Biennale work depicts journey of slaves to and from Africa
Sue Williamson travelled all the way from South Africa to India to display two installations that shed light on the neglected histories of her country and draw parallels with the city hosting the Kochi-Muziris Biennale.
The 77-year-old artist’s ‘Messages from the Atlantic Passage’ at Aspinwall House is based on records on 300 years of slavery from the 16th century. The work has five fishing nets, filled with glass bottles containing traces of earth and suspended from the ceiling. Each of the 2,000-odd bottles is inscribed with a slave’s name.
Ms. Williamson, who was born in England and migrated to Cape Town in 1948, said the work was inspired by voyages undertaken by slave ships from Africa to the Americas in the 19th century.
The five nets hang atop a wooden base that is inscribed with the details of the journey, including chilling lists of headcount at departure and arrival.
Sue’s second work is more recent. ‘One Hundred and Nineteen Deeds of Sale’ is a result of her visit to Kochi last year, when she was struck by the similarities in the colonial histories of Kochi and Cape Town. In South Africa, she found transaction records from the Cape Town Deeds Office that account the 17th century enslavement of Indians, many of them Keralites, who were bought to Africa by the Dutch East India Company.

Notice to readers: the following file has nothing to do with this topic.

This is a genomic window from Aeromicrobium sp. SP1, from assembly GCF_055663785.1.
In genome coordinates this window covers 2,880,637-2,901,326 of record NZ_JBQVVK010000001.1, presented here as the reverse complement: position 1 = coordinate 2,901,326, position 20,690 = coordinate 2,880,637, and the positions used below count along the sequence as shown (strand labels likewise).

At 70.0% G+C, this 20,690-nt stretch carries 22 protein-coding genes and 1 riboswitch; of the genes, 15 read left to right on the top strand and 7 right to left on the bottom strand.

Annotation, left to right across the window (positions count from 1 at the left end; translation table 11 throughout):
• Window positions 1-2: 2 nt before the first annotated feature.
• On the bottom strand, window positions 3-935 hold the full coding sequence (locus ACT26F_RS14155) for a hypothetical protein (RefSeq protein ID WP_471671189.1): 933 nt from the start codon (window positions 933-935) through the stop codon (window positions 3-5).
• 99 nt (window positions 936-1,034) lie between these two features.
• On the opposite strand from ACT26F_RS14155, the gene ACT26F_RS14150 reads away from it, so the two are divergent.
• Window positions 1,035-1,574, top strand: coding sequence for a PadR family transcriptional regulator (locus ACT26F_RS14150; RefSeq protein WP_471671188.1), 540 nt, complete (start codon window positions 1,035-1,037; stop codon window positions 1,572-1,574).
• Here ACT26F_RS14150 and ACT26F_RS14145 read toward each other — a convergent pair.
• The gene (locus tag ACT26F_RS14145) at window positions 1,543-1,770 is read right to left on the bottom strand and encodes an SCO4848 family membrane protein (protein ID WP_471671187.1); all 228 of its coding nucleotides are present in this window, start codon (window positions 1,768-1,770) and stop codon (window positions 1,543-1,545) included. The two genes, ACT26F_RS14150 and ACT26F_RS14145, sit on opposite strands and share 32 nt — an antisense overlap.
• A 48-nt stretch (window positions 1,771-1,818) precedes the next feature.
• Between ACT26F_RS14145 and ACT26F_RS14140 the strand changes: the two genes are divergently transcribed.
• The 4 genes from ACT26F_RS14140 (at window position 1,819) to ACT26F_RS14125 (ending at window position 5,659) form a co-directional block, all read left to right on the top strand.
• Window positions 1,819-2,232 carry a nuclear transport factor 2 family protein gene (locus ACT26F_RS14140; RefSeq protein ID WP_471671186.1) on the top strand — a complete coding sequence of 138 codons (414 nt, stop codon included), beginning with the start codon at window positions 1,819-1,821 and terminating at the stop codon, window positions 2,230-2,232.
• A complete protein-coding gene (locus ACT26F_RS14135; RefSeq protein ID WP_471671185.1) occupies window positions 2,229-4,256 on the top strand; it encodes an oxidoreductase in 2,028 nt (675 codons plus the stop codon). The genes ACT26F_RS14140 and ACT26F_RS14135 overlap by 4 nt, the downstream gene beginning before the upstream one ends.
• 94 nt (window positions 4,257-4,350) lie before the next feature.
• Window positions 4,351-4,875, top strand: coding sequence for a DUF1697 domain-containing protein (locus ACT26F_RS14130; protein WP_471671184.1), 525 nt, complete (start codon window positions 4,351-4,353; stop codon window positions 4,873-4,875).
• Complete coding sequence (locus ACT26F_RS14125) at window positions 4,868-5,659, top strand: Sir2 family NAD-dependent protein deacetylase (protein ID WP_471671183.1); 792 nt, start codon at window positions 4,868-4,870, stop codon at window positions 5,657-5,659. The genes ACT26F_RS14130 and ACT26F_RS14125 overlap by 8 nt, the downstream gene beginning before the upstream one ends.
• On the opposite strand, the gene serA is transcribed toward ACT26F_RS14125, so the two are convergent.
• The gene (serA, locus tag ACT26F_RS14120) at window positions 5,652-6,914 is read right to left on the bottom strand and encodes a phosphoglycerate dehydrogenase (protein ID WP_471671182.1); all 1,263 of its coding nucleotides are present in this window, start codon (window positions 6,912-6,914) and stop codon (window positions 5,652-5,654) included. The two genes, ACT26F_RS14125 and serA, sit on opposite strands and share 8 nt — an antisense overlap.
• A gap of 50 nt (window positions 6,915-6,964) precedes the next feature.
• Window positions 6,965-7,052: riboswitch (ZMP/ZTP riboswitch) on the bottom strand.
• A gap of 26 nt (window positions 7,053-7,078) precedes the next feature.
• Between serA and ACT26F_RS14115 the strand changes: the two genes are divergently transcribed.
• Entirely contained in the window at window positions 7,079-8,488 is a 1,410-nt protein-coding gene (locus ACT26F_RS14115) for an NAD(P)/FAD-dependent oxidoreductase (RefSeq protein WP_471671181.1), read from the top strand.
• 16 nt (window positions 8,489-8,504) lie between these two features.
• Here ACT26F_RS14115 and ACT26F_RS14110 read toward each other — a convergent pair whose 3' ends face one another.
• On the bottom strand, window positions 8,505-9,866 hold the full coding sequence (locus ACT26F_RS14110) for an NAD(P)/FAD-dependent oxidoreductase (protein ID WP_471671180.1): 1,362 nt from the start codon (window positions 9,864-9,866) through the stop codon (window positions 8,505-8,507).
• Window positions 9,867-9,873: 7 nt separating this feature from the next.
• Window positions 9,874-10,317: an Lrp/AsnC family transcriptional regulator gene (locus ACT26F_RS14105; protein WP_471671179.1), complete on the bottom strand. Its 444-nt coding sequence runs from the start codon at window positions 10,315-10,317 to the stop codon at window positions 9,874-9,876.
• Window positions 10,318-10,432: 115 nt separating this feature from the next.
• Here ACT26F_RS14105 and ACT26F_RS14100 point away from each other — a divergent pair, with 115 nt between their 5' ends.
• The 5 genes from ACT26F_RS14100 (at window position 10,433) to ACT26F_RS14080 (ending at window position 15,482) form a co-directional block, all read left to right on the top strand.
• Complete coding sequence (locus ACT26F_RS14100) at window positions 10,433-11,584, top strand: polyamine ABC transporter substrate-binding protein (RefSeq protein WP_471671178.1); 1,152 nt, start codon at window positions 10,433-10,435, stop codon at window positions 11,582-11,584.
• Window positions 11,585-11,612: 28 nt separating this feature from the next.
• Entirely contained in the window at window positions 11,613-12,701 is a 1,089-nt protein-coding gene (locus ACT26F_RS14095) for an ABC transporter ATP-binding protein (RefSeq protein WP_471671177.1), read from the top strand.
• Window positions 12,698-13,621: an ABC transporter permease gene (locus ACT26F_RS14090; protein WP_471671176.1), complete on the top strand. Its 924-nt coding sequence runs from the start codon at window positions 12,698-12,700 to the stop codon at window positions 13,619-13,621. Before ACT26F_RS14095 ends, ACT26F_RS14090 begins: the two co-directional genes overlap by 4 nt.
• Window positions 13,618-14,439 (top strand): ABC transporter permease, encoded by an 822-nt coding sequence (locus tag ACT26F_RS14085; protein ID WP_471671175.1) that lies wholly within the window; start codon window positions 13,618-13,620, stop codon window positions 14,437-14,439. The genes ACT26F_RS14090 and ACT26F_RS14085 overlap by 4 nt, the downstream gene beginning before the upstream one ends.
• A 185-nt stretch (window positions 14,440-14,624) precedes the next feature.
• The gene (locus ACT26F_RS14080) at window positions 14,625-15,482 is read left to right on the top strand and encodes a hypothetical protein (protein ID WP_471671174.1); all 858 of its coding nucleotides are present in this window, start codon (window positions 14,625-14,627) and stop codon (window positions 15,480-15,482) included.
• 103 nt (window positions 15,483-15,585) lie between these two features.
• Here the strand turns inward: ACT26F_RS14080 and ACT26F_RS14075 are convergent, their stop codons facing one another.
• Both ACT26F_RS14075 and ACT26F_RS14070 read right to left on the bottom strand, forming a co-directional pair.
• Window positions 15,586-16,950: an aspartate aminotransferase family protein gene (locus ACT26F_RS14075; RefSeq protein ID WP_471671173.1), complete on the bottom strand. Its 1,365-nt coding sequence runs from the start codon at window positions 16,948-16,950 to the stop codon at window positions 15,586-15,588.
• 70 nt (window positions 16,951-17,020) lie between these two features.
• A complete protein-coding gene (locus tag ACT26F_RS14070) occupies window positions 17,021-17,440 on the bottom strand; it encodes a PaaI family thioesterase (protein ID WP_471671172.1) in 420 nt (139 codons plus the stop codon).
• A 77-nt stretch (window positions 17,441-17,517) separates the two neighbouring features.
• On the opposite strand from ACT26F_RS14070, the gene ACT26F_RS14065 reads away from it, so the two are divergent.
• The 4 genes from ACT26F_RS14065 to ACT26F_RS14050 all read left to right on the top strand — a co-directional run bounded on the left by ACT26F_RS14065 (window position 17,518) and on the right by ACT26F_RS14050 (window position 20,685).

Williamson sourced shirts worn by the working class and wrote on them the names given to the slaves by their masters and other details. She then dipped the T-shirts in the muddy water around the Cape Town Castle, a site of enslavement, to symbolise the slaves’ struggle. During Biennale, the garments are washed at a public laundry frequented by Dutch officers in the colonial era and hung out to dry at the Aspinwall House here.
“It is like an act of memorialisation,” the artist said.